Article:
On the move



In the late 1990s, the office furniture market was enjoying a period of buoyancy. Venture capital funding and start-ups were providing the industry with a massive boost and US sales peaked at $13.3 billion in 2000. However, such optimism was unsustainable and many companies over-extended themselves.
Six years later, after what has been one of the most miserable times for office furniture manufacturers and resellers in recent decades, hope is returning to the market.
"We are coming out of an unprecedented and lengthy downturn and are in a much better place than we were two years ago," executive director the of Business and Industrial Furniture Manufacturers Association (BIFMA) Thomas Reardon told OPI.
"We saw a modest recovery in 2004 and in 2005 we saw significant shipment growth from US manufacturers of 12 per cent. This year we expect to see 6-7 per cent growth. And although the crystal ball gets a little foggy going forward, we are optimistic."
In line with the upturn in their economy, manufacturers in the US are enjoying significant revenues rises. In its recently-reported Q4, Steelcase posted sales of $750.7 million, up from $674.1 million; in the same quarter, Herman Miller saw sales rise 18.9 per cent. According to MPA International’s most recent US OP market report, the 5 per cent growth registered in the US market in 2004 was largely due to the recovery in the US furniture market. Furthermore, export shipments from the US have seen double-digit growth every month since November.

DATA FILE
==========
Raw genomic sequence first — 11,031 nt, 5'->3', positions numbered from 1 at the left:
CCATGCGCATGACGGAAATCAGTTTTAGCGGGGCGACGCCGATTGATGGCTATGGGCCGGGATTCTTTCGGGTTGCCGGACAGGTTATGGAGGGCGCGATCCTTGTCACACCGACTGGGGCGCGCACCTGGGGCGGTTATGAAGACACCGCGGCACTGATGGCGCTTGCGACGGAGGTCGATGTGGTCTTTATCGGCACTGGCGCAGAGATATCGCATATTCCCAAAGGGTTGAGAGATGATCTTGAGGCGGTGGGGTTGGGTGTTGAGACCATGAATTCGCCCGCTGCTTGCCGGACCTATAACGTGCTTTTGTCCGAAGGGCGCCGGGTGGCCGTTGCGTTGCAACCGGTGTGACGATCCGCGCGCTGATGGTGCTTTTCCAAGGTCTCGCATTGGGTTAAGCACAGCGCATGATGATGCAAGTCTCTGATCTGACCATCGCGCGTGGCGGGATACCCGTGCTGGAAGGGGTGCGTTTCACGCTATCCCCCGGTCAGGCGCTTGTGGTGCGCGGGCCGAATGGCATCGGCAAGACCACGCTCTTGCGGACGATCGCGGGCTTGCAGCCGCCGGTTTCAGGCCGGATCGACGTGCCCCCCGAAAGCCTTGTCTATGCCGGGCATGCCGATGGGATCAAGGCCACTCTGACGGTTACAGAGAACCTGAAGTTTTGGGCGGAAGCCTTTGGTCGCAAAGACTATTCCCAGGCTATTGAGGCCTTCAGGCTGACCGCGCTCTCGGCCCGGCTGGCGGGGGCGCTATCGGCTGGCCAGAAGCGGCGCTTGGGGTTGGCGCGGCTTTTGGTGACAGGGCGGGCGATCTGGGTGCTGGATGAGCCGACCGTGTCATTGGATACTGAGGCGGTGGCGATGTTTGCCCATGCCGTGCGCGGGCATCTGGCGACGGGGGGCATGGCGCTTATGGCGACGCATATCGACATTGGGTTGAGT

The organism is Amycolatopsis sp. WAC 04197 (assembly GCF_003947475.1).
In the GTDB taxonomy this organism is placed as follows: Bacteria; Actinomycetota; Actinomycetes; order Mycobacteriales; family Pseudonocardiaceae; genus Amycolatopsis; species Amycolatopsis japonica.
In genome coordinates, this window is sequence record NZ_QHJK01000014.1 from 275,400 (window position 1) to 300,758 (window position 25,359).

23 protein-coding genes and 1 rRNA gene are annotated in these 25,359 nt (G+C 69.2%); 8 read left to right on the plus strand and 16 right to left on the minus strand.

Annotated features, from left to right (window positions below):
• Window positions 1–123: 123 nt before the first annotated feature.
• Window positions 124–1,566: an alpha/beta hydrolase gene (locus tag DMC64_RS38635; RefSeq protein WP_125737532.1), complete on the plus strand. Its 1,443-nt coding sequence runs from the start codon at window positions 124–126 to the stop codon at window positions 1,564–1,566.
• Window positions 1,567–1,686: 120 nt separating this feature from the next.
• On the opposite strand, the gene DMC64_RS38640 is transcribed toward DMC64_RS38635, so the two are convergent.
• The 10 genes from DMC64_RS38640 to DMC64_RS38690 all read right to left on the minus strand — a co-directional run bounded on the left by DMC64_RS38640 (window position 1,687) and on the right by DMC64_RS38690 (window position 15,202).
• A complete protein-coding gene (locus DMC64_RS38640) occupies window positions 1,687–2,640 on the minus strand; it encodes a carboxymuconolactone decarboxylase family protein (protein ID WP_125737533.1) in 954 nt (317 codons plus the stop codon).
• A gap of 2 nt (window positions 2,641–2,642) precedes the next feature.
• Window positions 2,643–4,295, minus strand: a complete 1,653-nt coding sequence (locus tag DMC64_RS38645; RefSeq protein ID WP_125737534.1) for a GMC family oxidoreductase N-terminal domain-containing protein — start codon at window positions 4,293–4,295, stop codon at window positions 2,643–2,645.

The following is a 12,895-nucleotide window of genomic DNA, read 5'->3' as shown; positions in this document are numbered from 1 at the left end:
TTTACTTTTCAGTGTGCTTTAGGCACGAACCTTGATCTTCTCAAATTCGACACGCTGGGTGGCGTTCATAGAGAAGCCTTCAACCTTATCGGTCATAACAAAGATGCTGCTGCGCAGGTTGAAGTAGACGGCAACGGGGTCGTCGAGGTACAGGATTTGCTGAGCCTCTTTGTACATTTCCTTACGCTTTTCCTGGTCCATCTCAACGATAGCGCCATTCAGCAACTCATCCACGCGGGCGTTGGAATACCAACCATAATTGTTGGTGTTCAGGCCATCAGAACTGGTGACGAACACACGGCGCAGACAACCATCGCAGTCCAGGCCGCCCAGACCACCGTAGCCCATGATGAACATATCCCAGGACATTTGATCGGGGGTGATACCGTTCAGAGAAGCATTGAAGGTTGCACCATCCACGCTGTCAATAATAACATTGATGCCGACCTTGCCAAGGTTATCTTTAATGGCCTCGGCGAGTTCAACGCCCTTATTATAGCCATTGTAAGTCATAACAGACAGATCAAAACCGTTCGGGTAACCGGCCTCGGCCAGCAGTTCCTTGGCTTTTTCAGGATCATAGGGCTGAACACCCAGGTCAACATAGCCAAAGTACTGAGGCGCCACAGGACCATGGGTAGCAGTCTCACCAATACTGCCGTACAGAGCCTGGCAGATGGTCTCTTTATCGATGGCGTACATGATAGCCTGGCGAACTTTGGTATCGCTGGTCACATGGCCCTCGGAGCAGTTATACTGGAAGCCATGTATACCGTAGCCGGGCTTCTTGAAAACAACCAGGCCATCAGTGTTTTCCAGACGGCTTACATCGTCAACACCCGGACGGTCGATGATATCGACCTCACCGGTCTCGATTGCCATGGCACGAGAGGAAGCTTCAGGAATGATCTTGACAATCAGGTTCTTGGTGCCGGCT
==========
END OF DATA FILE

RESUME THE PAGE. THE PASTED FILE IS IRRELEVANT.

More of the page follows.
In Europe, the pick-up is more subtle. The factors that are driving the US market such as white collar employment, new office construction and corporate profitability are not as strong as they are in the US.
Of the European markets, the UK seems to be the most positive right now. Adrian Cowley, CEO of Suffolk-based office furniture manufacturer Silverline, told OPI: "Silverline is in the midst of a significant growth strategy…our UK business growth has been approximately 15 per cent year-on-year and we are planning on emulating the same growth with exports to Europe."
Gary Carr, spokesperson for UK-based Bisley, adds: "Prospects for the medium term look positive and project work is steady…Typically however, we see any pick up in the office furniture market later than wholesalers and dealer groups which have a wider product portfolio."
Resellers – in the US at least – are certainly benefiting. Mike Gentile, president/CEO of is.group has urged dealers to be "bullish in 2006" because the market is "ripe for pickings". Office furniture sales at SP Richards outperformed expectations in 2005 and Steve Lynn, SVP of merchandising, told OPI the wholesaler is expecting "excellent results in 2006" thanks to a "strong position with dealer partners, a core group of quality manufacturers and a healthy US economy". National wholesaler United Stationers, meanwhile, saw furniture account for 11 per cent of sales in 2003 and 12 per cent in 2004, according to MPA.